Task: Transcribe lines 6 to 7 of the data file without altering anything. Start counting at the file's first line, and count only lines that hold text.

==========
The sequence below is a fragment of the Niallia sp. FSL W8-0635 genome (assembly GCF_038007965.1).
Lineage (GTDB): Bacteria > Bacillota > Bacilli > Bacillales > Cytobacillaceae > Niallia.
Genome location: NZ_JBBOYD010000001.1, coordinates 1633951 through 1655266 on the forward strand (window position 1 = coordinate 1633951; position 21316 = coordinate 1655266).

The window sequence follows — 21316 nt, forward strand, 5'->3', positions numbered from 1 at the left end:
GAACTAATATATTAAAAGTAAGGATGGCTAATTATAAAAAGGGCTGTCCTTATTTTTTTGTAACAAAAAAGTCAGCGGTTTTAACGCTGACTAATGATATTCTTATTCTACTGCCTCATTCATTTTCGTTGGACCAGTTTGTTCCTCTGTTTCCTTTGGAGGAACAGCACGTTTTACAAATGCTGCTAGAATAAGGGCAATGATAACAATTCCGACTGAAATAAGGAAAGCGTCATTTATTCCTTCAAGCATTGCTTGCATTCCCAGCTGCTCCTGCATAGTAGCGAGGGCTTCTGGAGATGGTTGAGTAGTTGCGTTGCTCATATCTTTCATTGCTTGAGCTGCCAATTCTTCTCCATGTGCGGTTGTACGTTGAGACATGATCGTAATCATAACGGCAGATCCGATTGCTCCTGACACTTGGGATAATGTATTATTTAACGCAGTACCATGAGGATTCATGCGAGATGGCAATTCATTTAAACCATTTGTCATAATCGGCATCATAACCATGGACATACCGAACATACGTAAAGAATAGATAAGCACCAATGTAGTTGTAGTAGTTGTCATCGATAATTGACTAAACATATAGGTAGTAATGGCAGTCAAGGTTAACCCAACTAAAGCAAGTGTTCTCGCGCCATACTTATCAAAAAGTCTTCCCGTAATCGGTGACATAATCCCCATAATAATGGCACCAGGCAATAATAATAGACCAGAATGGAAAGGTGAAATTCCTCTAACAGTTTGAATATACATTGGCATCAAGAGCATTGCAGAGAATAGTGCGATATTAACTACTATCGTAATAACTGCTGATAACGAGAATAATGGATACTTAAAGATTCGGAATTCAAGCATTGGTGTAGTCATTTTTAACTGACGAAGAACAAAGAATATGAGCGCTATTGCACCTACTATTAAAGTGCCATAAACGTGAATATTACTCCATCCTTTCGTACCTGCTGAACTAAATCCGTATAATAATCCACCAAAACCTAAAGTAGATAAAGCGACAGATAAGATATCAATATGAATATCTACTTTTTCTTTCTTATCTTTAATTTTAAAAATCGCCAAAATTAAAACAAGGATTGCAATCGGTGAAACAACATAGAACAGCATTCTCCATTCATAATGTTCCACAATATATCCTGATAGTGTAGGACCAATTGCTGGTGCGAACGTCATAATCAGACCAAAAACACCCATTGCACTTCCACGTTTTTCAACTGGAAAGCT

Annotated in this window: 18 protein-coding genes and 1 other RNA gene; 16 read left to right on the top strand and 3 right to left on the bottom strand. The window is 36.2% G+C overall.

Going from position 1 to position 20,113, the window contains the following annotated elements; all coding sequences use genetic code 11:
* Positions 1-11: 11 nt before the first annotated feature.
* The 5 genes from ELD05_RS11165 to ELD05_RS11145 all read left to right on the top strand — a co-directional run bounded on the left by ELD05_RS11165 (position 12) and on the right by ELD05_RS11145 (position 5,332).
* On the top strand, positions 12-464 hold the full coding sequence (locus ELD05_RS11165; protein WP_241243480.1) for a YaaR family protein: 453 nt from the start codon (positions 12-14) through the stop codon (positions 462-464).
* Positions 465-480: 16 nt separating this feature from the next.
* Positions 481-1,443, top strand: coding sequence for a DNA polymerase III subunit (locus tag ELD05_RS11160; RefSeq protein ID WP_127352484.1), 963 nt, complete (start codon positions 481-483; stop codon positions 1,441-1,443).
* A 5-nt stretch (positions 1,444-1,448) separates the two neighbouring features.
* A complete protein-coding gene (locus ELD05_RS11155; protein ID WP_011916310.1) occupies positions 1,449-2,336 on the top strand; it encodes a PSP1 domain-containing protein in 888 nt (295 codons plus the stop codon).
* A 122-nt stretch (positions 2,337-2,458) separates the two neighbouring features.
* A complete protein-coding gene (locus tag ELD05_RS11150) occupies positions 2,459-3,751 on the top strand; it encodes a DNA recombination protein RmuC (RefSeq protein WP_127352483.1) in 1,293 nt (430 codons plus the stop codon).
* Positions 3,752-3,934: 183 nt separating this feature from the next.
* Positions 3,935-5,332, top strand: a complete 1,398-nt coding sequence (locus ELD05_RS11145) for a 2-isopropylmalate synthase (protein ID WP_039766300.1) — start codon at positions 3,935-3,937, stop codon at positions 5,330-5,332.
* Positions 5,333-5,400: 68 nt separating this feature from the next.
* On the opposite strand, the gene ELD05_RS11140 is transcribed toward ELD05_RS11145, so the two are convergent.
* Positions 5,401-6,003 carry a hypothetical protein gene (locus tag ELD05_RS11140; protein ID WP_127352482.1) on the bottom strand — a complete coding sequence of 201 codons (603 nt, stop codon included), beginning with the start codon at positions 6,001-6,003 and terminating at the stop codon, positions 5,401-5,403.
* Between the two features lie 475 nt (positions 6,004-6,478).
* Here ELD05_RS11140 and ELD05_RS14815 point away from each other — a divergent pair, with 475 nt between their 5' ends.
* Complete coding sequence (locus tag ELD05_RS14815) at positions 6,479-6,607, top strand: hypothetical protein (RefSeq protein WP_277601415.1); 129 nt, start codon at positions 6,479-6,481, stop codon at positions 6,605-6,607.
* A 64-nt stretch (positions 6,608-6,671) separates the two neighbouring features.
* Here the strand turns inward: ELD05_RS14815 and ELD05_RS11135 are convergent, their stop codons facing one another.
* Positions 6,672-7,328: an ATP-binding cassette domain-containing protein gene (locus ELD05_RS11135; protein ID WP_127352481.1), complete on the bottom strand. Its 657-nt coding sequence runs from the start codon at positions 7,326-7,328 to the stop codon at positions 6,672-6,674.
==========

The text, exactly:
Annotated in this window: 18 protein-coding genes and 1 other RNA gene; 16 read left to right on the top strand and 3 right to left on the bottom strand. The window is 36.2% G+C overall.

Going from position 1 to position 20,113, the window contains the following annotated elements; all coding sequences use genetic code 11: